The viral success of his lecture, though, has little to do with Lustig’s impressive credentials and far more with the persuasive case he makes that sugar is a “toxin” or a “poison,” terms he uses together 13 times through the course of the lecture, in addition to the five references to sugar as merely “evil.” And by “sugar,” Lustig means not only the white granulated stuff that we put in coffee and sprinkle on cereal — technically known as sucrose — but also high-fructose corn syrup, which has already become without Lustig’s help what he calls “the most demonized additive known to man.”
It doesn’t hurt Lustig’s cause that he is a compelling public speaker. His critics argue that what makes him compelling is his practice of taking suggestive evidence and insisting that it’s incontrovertible. Lustig certainly doesn’t dabble in shades of gray. Sugar is not just an empty calorie, he says; its effect on us is much more insidious. “It’s not about the calories,” he says. “It has nothing to do with the calories. It’s a poison by itself.”
If Lustig is right, then our excessive consumption of sugar is the primary reason that the numbers of obese and diabetic Americans have skyrocketed in the past 30 years. But his argument implies more than that. If Lustig is right, it would mean that sugar is also the likely dietary cause of several other chronic ailments widely considered to be diseases of Western lifestyles — heart disease, hypertension and many common cancers among them.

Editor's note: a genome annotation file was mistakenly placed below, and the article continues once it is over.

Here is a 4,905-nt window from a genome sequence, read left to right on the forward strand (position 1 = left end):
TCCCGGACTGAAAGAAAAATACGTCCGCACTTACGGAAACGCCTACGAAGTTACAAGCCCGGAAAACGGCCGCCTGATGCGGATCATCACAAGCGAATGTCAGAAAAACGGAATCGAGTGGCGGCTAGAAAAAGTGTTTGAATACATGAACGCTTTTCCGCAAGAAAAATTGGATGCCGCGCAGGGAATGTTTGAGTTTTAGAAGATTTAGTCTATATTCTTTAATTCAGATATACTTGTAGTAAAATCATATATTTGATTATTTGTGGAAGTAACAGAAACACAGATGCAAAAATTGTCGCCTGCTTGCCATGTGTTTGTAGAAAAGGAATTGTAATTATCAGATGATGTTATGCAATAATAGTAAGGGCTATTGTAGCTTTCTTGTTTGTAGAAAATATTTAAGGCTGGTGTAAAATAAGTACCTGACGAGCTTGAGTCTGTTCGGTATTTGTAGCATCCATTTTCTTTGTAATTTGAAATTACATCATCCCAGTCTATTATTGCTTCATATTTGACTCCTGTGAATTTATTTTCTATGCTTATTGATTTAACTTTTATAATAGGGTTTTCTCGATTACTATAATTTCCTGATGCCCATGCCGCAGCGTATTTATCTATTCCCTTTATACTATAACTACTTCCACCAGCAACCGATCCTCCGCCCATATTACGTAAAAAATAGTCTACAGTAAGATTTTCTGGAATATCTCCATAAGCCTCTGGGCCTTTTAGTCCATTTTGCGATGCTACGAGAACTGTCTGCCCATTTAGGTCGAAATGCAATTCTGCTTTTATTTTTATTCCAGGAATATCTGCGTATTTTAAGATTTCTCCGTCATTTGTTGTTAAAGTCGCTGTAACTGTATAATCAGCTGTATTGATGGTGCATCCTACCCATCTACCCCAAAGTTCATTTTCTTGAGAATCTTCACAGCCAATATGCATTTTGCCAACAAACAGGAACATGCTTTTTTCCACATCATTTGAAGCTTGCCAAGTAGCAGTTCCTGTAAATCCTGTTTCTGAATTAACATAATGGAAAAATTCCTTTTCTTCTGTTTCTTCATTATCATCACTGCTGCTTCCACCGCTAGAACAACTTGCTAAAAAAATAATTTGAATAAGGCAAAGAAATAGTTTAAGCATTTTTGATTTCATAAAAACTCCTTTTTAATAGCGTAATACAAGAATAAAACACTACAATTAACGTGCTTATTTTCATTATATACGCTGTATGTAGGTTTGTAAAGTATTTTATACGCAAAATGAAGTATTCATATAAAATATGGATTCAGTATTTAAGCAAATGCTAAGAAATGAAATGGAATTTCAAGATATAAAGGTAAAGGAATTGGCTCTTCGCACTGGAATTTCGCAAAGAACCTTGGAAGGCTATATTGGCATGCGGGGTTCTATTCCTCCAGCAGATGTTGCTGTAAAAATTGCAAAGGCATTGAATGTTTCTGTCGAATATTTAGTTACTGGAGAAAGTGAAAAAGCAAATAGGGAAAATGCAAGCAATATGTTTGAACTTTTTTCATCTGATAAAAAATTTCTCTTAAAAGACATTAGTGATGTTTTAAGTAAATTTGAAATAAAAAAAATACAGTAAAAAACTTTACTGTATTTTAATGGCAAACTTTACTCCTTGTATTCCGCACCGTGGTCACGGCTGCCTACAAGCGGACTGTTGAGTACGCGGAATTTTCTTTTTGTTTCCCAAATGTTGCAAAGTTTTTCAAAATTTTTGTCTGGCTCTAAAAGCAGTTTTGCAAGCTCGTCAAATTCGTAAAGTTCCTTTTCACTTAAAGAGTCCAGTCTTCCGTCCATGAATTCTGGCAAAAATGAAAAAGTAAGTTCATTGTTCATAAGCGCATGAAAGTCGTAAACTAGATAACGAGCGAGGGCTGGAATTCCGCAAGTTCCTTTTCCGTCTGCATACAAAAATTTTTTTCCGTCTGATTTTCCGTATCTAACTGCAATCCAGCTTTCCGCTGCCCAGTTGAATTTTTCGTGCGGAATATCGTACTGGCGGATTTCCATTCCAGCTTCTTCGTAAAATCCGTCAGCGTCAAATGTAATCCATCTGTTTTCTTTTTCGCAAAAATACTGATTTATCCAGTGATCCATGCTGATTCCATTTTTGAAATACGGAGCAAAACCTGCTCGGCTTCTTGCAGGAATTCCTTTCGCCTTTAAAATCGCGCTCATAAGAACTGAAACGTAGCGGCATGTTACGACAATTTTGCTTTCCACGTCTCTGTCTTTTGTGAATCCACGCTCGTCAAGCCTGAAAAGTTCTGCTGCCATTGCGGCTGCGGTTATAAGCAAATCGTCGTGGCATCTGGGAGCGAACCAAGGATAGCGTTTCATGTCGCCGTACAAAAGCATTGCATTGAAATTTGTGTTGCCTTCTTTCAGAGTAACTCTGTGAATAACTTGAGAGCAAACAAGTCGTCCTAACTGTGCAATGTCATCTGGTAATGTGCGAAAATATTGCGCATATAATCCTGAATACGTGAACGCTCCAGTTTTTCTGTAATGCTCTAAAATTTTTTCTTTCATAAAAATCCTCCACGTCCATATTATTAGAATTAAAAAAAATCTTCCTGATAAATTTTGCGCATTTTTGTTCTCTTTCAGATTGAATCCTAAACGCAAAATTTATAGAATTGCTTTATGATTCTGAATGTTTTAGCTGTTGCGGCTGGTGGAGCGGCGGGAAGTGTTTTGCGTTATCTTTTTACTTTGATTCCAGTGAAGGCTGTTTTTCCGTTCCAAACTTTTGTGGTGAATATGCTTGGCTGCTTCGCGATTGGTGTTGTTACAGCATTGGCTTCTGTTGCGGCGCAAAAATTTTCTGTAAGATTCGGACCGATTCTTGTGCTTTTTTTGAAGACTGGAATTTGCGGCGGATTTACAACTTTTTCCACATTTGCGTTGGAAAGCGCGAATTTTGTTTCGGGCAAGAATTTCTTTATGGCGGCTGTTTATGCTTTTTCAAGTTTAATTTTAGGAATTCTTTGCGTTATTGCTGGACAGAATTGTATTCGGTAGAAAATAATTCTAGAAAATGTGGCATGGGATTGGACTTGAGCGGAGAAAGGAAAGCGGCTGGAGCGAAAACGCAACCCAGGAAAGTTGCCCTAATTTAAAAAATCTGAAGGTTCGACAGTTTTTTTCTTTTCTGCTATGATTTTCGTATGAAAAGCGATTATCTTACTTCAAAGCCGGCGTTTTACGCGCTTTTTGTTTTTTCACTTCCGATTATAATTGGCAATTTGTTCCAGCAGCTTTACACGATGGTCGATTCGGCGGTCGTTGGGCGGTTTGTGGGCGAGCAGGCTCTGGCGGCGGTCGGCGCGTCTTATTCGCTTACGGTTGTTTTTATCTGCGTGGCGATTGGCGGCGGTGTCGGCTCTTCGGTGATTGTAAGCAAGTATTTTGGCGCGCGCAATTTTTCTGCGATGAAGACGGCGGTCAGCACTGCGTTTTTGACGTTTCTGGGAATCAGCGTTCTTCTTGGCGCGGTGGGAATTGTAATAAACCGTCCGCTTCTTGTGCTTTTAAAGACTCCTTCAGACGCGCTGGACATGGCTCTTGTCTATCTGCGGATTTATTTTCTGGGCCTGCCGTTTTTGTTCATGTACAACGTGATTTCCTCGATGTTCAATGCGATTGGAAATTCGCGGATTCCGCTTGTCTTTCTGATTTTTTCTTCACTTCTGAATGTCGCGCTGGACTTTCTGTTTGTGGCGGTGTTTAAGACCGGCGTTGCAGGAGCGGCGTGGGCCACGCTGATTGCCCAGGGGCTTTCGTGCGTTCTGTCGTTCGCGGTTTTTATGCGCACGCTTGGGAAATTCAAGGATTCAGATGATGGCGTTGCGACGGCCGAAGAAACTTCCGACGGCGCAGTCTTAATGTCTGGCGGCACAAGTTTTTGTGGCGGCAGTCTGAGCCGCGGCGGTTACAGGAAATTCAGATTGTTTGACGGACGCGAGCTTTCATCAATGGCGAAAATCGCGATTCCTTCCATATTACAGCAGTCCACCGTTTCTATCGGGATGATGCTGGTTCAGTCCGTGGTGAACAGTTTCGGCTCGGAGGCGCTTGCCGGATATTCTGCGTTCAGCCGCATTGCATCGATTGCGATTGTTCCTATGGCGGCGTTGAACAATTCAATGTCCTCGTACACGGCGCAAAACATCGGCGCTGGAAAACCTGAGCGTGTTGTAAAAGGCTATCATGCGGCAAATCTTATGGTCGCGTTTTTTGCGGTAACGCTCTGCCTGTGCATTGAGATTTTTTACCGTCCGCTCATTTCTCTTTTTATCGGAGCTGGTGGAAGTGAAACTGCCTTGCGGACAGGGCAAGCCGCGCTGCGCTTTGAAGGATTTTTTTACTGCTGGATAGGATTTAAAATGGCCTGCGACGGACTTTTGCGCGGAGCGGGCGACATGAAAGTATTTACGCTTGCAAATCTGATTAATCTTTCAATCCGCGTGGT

Barry Jaruzelski and Cesare R. Mainardi (Forbes),
Spending the most on innovation is not how they do it.
You can spend all you want on innovation, but you can’t guarantee success. In fact, the most innovative companies are not necessarily the biggest spenders, according to Booz & Company’s recent global innovation study. What matters instead? The ability to build the right innovation capabilities to connect with the overall business strategy and other critical capabilities.
In conducting our latest Global Innovation 1000 study, we surveyed more than 450 innovation executives (senior managers and R&D professionals) at more than 400 different companies around the globe. We asked them to identify the companies they thought were the most innovative.
The results were striking: Seven of the top 10 innovators were not among the top 10 spenders on innovation. Many of those identified by their peers as top innovators actually spent well below their industry averages on R&D, as a percentage of sales. And, most important, the top 10 innovators turned in better financial performances than the top 10 spenders.